Cardiac catheterization experts
Interventional cardiology is a specialized field within cardiology that deals specifically with catheter-based treatments of structural heart diseases.
Catheterization can be used for many common heart procedures. Typically this involves the insertion of a small, flexible tube into a groin or arm artery which is fed through the body to the heart. An interventional cardiologist uses this device for such things as to gather information, take pressure measurements, collect images of the heart’s arteries and repair arterial blockages.
Interventional Cardiology Treatments
Aurora BayCare Cardiology’s interventional cardiology team performs more radial artery (wrist) cardiac catheterizations than any practice north of Milwaukee, and we were the first in the region to offer this procedure to patients.
Other interventional cardiology treatments include:
- Diagnostic cardiac catheterization and angiography
- Coronary angioplasty (PTCA)
- Coronary stenting
- Balloon angioplasty
- Intravascular radiation therapy
- Directional and rotational atherectomy
- Closure of patent foramen ovale (PFO)
- Closure of atrial septal defects (ASD)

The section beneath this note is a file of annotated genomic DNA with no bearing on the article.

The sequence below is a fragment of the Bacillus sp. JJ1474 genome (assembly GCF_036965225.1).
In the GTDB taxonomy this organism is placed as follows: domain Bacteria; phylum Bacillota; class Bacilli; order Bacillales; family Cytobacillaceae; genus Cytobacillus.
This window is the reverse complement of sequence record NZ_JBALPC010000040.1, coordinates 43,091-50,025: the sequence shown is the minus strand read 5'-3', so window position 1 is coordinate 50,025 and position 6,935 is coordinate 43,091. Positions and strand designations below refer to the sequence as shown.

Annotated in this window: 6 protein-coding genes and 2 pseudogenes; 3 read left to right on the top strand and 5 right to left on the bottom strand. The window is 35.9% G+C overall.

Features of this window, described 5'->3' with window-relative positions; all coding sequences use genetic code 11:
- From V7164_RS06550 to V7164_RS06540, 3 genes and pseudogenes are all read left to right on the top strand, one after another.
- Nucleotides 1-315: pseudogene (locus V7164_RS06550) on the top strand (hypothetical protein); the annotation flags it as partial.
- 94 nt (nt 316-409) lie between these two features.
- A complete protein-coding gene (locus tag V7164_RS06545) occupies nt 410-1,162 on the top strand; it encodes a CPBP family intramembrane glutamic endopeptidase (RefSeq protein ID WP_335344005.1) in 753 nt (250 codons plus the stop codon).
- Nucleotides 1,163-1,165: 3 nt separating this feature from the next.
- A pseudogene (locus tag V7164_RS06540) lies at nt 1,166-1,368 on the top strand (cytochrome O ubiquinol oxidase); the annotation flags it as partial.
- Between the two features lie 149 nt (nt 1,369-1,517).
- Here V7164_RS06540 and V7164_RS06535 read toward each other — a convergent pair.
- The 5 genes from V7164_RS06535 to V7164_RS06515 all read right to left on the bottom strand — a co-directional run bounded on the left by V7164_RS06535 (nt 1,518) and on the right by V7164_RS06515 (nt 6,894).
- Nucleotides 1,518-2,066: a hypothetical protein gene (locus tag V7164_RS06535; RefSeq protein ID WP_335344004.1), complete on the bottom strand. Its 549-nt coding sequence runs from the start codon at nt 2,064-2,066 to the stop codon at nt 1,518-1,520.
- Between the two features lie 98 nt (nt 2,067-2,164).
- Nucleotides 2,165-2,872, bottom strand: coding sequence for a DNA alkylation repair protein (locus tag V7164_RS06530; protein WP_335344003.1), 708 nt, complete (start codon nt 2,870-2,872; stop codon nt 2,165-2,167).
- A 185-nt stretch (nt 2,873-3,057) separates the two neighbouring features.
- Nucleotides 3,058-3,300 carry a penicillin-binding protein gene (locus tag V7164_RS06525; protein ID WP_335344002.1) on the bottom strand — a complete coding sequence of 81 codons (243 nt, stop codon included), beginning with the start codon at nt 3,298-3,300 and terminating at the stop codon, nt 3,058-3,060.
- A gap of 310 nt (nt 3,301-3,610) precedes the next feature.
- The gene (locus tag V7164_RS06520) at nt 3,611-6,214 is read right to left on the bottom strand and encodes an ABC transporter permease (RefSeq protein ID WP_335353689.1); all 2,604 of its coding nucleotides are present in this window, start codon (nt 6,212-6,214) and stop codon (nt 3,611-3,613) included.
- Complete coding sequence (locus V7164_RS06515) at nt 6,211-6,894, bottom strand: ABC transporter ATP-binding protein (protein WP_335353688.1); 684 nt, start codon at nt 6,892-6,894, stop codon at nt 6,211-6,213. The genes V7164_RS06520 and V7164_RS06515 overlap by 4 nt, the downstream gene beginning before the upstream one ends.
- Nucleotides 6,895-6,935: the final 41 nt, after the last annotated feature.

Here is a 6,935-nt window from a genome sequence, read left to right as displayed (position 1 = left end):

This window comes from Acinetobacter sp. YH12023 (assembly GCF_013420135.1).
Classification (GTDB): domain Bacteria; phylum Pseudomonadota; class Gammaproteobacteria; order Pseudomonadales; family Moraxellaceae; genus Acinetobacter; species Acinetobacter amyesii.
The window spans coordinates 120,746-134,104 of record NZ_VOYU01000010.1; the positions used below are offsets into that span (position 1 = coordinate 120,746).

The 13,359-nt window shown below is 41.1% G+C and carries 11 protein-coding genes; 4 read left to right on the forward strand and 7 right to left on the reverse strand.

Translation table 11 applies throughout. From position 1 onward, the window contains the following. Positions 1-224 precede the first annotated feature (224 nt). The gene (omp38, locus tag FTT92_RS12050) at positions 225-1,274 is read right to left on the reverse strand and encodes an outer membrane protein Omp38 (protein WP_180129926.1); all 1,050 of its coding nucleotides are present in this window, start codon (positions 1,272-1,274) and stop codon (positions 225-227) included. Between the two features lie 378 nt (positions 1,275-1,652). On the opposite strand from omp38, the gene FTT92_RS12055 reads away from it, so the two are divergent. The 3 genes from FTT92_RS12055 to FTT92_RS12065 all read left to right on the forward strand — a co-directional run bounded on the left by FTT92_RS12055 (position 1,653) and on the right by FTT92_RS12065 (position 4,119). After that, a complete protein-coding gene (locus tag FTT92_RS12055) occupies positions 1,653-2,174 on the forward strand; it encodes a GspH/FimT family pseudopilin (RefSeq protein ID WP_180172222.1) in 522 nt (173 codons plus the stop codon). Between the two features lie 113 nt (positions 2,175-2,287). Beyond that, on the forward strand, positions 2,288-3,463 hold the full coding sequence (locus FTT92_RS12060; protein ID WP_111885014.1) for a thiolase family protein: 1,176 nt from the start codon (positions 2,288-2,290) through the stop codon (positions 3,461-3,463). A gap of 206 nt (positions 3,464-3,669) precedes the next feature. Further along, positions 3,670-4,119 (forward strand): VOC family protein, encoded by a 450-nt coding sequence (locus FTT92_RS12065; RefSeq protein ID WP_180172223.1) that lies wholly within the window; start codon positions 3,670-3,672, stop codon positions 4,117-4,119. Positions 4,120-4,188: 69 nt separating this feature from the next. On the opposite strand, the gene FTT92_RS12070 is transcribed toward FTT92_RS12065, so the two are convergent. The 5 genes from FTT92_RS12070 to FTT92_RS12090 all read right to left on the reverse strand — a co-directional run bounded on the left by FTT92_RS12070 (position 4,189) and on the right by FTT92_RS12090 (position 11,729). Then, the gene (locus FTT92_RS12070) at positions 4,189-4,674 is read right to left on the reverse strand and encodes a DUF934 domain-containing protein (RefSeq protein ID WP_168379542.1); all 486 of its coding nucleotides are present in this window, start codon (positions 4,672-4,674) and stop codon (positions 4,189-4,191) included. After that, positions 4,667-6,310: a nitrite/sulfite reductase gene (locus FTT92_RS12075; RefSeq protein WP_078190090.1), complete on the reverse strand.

- Intravascular ultrasound (IVUS)
- Mitral and aortic valvuloplasty (PTAV/PTMV)
- Ventricular septal defect (VSD)
Our interventional cardiologists have mastered the most advanced treatments available and perform the full breadth of interventional cardiology tests and procedures. Each Aurora BayCare Cardiology interventional cardiologist holds at least two board certifications.
The interventional cardiology program at Aurora BayCare includes a team of dedicated interventional cardiologists, specially trained nurses and expert technicians. Together they provide the highest level of care to patients with coronary artery disease, valvular heart disease, peripheral vascular disease and congenital abnormalities.
Radial Artery Catheterization
Aurora BayCare Cardiology is the leader in radial artery catheterization. Accessing the heart through the wrist's radial artery, rather than the groin, reduces complications and shortens recovery time. With a radial artery catheterization, pain and recovery time are significantly diminished. The whole procedure typically lasts about 45 minutes. Patients can move around during recovery and go home within two to four hours. A traditional catheterization requires patients to stay in a reclined position for six to eight hours after the procedure.